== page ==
The second day of FOSS.in, Indias largest Free Software conference taking place in Bangalore has just finished and the conference has been very awesome so far. The people are smart, the food rocks and you can feel the hacking spirit everywhere. While the venue itself has a high technical standard, the network over wifi is damn slow. It’s 6kB/s on average so I’m barely able to transfer data.
foss.in Logo

Since Maemo Bangalore is giving some N900s away if you hack, port or package something awesome, I want to download the SDK. But with the bandwidth contraints, it’s not really possible :-/

Dimitris Keynote on the first day was on how to build a revolutionary free software project. I enjoyed his talk although I did not really get the point. It felt like instructions for a general FLOSS project and not a revolutionary in particular.

Harald Weltes talk on how to Opening Closed Hacker Domains such as DECT or GSM was very exciting and I really look forward to have some time to play around with that. He really enlightened the crowd and showed us why it is important to get FLOSS into those areas which are highly dominated by the proprietary world.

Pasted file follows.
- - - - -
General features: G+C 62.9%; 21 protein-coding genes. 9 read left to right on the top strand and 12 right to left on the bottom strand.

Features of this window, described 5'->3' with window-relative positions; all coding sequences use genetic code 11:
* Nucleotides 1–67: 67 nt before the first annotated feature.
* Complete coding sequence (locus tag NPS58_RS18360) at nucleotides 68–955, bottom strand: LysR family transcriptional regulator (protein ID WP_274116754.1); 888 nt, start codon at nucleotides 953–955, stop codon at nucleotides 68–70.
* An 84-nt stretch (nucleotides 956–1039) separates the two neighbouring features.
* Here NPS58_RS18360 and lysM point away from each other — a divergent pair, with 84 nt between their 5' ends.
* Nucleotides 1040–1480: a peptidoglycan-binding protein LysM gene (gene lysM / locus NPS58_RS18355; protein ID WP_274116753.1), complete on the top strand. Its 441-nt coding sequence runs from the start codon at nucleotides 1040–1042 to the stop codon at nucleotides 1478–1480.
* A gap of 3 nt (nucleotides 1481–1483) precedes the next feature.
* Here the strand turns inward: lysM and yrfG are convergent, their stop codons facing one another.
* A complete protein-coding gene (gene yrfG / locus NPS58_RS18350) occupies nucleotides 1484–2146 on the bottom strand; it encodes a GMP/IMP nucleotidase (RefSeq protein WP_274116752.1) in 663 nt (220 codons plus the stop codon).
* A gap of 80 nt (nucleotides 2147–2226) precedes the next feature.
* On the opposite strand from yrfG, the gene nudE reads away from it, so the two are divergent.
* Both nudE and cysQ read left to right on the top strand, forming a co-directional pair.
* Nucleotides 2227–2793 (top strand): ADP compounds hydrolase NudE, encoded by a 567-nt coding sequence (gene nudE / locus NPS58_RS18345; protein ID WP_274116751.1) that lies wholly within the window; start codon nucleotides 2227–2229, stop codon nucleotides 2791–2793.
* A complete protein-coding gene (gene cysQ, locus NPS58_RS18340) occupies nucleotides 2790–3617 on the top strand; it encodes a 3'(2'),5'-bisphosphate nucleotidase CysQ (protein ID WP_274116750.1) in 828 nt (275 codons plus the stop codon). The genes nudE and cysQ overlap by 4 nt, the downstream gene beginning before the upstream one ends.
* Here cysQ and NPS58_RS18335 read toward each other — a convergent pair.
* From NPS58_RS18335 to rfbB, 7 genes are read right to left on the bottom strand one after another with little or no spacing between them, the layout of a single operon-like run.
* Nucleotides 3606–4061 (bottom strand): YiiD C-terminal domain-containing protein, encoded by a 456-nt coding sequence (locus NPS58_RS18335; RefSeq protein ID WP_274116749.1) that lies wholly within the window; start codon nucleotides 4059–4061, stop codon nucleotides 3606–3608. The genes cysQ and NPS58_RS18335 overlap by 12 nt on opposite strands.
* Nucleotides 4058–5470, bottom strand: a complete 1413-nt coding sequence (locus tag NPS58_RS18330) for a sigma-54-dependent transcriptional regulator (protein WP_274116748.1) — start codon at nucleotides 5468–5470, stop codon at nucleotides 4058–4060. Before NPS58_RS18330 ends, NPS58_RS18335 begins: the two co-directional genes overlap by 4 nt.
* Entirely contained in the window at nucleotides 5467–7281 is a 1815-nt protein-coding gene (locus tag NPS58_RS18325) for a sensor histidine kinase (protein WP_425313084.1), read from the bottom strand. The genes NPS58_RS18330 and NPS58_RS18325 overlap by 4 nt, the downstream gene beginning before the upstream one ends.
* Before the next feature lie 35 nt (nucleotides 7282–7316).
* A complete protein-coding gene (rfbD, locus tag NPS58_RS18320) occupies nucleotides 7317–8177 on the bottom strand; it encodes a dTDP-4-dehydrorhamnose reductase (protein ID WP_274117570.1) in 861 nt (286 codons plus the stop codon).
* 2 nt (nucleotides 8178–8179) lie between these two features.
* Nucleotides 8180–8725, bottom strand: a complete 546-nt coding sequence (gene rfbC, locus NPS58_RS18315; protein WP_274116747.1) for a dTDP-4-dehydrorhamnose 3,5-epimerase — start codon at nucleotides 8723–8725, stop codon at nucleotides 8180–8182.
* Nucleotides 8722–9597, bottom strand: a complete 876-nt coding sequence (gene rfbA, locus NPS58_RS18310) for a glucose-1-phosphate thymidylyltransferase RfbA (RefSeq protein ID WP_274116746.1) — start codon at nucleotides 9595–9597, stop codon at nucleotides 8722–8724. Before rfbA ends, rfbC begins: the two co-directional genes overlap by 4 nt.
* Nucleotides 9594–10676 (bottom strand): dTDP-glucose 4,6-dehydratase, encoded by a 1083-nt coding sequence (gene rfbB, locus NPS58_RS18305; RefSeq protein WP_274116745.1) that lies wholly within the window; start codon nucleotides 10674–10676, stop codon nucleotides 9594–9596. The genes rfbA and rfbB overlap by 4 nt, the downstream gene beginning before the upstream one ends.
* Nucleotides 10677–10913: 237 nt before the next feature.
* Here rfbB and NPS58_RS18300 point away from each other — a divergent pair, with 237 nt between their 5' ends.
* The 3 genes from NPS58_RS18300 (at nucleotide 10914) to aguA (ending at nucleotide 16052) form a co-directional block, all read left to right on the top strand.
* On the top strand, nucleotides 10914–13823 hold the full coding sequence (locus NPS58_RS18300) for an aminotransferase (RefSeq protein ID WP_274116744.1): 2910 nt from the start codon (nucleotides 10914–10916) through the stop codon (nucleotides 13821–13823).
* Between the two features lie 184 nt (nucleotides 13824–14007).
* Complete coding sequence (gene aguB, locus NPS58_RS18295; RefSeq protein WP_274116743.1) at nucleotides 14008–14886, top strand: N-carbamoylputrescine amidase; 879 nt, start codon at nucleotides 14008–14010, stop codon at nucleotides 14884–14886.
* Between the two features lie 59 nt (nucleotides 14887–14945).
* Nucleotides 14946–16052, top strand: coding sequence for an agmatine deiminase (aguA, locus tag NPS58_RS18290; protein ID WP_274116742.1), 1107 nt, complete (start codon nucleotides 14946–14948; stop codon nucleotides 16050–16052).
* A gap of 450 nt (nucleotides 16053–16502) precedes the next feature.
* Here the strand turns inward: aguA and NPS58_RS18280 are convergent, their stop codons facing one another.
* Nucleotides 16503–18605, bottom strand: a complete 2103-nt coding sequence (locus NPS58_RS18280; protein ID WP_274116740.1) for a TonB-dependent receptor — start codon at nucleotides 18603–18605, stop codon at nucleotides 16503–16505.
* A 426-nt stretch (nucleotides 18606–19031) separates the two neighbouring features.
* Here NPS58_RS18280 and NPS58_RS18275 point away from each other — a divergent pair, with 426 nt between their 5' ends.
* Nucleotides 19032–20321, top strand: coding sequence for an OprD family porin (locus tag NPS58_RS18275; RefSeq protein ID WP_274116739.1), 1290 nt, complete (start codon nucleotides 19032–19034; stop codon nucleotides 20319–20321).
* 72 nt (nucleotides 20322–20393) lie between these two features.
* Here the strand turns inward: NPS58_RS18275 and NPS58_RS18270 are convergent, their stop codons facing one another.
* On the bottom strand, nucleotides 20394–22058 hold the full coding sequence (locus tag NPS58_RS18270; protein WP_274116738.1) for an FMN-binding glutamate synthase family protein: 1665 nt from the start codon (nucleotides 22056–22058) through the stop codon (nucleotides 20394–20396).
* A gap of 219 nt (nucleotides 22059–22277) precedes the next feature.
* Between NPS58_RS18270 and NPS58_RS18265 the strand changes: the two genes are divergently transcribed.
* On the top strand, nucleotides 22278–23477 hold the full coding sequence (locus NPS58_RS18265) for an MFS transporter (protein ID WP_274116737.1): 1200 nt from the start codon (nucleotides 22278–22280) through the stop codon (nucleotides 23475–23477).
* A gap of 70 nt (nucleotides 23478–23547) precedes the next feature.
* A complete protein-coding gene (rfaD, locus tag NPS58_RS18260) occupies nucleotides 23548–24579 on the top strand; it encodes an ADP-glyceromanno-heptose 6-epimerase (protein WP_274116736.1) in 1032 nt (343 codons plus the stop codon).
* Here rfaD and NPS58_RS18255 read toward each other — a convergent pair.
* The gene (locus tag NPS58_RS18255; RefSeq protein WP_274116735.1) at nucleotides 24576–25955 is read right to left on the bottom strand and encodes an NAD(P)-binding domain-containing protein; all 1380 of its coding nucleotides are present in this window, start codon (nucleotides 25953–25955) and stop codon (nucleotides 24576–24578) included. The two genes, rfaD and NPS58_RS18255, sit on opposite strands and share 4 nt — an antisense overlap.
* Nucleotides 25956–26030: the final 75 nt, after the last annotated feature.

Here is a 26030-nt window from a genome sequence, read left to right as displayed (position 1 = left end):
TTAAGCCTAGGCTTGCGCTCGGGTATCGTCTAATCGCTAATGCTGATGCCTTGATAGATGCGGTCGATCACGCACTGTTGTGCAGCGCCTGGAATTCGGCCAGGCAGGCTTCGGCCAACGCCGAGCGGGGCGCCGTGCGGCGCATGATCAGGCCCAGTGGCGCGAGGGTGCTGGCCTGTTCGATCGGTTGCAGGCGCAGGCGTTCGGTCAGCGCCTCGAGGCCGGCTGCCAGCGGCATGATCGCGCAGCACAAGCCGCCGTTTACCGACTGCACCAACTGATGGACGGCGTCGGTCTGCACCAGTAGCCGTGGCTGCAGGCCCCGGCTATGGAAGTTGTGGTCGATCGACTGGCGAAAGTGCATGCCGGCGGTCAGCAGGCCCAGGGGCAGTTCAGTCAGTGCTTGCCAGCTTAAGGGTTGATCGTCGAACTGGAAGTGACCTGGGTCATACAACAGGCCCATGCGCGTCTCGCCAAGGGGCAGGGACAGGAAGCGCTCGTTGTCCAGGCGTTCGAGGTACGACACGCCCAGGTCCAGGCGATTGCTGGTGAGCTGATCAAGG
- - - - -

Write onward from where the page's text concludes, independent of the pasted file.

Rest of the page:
harald@foss.in
The conference is mostly about getting stuff done as opposed to listen to fancy talks. It’s not that that the talk are not important but that actually doing stuff is as well. Apparently, Indian conferences tend to be rather passive. Anyway, it has been really great so far. If you happen to be around, feel free to join us πŸ™‚

My GNOME bugsquad presentation on Saturday is well prepared but I’m still waiting for feedback of the community.

GNOME Membership stats

In case you are interested in the GNOME foundation, here are some quick stats: During the second quarter of 2009, we have received 22 applications for a new GNOME Foundation membership, plus 24 applications for renewing the membership. Due to applications arrived before 2009/Q2, 24 applications for a new GNOME Foundation membership have been accepted. During the same period 13 members haven’t renewed their membership and we ended with 368 members.